Restraining an out-of-control House

On October 24, fifty of the fifty-three Republicans in the United States Senate sponsored a resolution calling on the House of Representatives to initiate a formal impeachment proceeding that provided "due process" to the president and, among other things, provided equal subpoena power to the House minority.  The resolution adopted by the House one week later, however,  continues the Star Chamber-like hearings before its Intelligence Committee and treats House Republicans as supplicants with respect to the subpoena power.

Should the Senate respond, and, if so, how?

Senate Majority Leader Mitch McConnell should hold a press conference, ASAP, to explain to the American people that the impeachment inquiry resolution adopted by the House majority amounts to a rebuff of the Senate's call for due process and equality of treatment for the House minority.  McConnell should explain that if the president accepted the unfair procedures adopted by the House Democrats, he would be approving an assault on the Constitution's provision of separation of powers for the three branches of government, thus reducing the presidency to an arm of the House majority.  Senator McConnell should tell the American people that the Senate cannot stand by and  accept a sham impeachment that undermines the Constitution and replaces the will of a House majority for the will of the people in choosing a president.

McConnell should go further.  He should emphasize that the House resolution, in Section 4, "IMPEACHMENT INQUIRY PROCEDURES IN THE COMMITTEE ON THE JUDICIARY, "allow[s] for the participation of the President and his counsel."  He should point out, however, that this comes only after the House Intelligence Committee has completed its secret work, including issuing selective leaks to a biased media.  Senator McConnell should recommend  that the president  not participate in an exercise that would undermine the Constitution, transforming the presidency into an executive  servant of the House majority.   He might close by citing Federalist No. 48 --" It will not be denied that power is of an encroaching nature and that it ought to be effectually restrained from passing the limits assigned to it." -- and add his regret that by its invidious impeachment inquiry resolution, the House has clearly passed the limits assigned to it by the Constitution.

And what will the imperious Speaker of the House Nancy Pelosi do if the president declines to participate in a sham proceeding -- order Capitol police to arrest him?

On October 24, fifty of the fifty-three Republicans in the United States Senate sponsored a resolution calling on the House of Representatives to initiate a formal impeachment proceeding that provided "due process" to the president and, among other things, provided equal subpoena power to the House minority.  The resolution adopted by the House one week later, however,  continues the Star Chamber-like hearings before its Intelligence Committee and treats House Republicans as supplicants with respect to the subpoena power.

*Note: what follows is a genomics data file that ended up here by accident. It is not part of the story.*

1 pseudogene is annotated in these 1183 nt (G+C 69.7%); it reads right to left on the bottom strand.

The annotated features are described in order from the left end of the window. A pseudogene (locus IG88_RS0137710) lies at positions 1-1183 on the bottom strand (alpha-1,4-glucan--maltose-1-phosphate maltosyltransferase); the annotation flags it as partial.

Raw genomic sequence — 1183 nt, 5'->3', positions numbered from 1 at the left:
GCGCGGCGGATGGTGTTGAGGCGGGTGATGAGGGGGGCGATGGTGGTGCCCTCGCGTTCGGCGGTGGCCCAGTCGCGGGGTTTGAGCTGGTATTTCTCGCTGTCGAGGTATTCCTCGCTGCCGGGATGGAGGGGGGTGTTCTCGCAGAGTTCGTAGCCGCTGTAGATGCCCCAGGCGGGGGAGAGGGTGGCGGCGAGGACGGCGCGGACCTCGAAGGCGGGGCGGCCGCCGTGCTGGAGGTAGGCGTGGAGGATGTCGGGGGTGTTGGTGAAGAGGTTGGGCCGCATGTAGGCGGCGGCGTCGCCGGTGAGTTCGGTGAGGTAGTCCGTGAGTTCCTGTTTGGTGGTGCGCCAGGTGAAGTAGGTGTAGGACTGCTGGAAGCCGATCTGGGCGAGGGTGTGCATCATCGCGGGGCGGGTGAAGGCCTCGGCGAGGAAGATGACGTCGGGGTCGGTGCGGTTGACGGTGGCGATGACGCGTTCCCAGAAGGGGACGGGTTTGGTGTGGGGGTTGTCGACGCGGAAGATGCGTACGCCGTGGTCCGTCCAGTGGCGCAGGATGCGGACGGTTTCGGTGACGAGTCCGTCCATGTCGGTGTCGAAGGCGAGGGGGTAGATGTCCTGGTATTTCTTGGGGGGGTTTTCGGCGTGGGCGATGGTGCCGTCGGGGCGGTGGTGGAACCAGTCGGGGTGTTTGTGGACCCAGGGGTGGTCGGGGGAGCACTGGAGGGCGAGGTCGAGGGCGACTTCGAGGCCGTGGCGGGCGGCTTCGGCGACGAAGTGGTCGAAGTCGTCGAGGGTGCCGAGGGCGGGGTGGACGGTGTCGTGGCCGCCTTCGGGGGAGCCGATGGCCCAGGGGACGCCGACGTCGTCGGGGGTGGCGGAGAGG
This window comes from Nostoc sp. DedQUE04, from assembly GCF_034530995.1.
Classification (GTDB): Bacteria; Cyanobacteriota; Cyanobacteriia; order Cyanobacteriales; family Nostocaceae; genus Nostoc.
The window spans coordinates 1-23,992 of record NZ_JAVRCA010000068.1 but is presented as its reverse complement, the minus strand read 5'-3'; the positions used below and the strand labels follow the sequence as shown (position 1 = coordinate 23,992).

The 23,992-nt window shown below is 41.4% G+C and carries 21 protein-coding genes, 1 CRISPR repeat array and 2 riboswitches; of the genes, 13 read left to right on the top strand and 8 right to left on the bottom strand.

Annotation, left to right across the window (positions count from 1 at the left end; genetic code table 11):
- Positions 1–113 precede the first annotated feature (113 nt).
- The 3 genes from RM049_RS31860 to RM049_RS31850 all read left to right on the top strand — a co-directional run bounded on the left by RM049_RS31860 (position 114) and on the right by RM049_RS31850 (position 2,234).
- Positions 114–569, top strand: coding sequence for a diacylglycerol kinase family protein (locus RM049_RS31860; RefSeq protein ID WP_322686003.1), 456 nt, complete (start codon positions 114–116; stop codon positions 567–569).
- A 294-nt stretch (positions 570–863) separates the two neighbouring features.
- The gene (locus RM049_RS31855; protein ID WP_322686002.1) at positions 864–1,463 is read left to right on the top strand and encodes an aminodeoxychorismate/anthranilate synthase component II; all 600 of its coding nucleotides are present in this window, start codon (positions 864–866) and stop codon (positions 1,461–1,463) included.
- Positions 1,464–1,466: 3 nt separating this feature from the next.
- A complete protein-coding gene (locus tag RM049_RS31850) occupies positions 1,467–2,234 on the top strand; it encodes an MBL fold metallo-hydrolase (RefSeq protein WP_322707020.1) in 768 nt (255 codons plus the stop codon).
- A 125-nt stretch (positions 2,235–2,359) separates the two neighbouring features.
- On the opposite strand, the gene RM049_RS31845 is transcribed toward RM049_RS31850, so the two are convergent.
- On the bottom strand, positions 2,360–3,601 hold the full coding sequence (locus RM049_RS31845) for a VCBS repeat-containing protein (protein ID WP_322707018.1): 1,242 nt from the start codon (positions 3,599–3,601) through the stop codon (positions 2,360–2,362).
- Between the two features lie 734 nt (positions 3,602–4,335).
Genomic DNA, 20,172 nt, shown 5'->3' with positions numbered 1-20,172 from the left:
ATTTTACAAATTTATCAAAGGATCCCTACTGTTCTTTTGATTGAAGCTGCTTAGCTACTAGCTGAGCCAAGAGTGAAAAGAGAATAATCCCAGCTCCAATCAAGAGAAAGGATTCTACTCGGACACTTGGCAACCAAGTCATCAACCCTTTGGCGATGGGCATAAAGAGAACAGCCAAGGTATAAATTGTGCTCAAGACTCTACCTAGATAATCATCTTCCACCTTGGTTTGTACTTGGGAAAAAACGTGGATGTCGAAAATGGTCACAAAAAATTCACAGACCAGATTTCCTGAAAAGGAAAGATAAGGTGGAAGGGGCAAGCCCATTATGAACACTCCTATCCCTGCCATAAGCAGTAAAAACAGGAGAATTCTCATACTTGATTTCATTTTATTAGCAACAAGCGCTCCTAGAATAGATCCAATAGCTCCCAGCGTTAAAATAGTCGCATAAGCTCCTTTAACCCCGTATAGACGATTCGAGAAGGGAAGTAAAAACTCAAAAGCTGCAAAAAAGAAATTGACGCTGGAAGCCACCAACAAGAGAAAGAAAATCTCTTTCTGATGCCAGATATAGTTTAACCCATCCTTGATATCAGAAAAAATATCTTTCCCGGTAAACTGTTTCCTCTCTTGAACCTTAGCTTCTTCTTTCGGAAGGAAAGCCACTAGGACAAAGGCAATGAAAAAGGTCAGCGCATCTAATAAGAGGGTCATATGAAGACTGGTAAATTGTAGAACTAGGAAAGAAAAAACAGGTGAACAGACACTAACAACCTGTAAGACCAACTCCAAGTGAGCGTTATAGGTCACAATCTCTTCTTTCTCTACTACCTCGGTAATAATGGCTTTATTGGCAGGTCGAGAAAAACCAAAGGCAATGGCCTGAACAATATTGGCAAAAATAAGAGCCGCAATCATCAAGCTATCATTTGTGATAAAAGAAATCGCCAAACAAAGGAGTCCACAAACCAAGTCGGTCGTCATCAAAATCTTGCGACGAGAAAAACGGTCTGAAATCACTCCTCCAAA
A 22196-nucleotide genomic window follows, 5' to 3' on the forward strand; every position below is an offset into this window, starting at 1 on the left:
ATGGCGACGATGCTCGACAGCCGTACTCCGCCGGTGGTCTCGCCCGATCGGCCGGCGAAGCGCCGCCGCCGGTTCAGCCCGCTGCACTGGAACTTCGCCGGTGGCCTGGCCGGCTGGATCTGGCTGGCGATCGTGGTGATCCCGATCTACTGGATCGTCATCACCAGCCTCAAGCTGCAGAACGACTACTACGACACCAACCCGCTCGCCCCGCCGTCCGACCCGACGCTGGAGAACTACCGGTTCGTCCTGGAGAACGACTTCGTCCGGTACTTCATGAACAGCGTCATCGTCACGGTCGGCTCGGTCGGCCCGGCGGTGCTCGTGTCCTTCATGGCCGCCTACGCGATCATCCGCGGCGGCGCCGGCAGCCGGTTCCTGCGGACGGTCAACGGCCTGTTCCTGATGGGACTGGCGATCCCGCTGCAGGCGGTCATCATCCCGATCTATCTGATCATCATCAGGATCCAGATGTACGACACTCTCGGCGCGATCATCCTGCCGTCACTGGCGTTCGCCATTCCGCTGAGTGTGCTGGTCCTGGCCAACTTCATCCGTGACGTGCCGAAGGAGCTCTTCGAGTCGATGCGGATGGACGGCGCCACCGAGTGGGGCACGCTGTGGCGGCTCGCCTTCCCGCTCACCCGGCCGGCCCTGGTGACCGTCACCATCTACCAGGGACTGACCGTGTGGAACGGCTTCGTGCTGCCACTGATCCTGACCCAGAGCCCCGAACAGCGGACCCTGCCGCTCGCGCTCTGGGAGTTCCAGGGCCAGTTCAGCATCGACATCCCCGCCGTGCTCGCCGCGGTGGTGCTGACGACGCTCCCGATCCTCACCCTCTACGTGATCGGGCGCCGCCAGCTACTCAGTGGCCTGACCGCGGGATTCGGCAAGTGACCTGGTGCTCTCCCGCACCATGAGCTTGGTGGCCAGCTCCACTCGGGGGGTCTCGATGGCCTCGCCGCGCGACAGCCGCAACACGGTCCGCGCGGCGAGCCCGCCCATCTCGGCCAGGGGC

Should the Senate respond, and, if so, how?

Senate Majority Leader Mitch McConnell should hold a press conference, ASAP, to explain to the American people that the impeachment inquiry resolution adopted by the House majority amounts to a rebuff of the Senate's call for due process and equality of treatment for the House minority.  McConnell should explain that if the president accepted the unfair procedures adopted by the House Democrats, he would be approving an assault on the Constitution's provision of separation of powers for the three branches of government, thus reducing the presidency to an arm of the House majority.  Senator McConnell should tell the American people that the Senate cannot stand by and  accept a sham impeachment that undermines the Constitution and replaces the will of a House majority for the will of the people in choosing a president.

McConnell should go further.  He should emphasize that the House resolution, in Section 4, "IMPEACHMENT INQUIRY PROCEDURES IN THE COMMITTEE ON THE JUDICIARY, "allow[s] for the participation of the President and his counsel."  He should point out, however, that this comes only after the House Intelligence Committee has completed its secret work, including issuing selective leaks to a biased media.  Senator McConnell should recommend  that the president  not participate in an exercise that would undermine the Constitution, transforming the presidency into an executive  servant of the House majority.   He might close by citing Federalist No. 48 --" It will not be denied that power is of an encroaching nature and that it ought to be effectually restrained from passing the limits assigned to it." -- and add his regret that by its invidious impeachment inquiry resolution, the House has clearly passed the limits assigned to it by the Constitution.

And what will the imperious Speaker of the House Nancy Pelosi do if the president declines to participate in a sham proceeding -- order Capitol police to arrest him?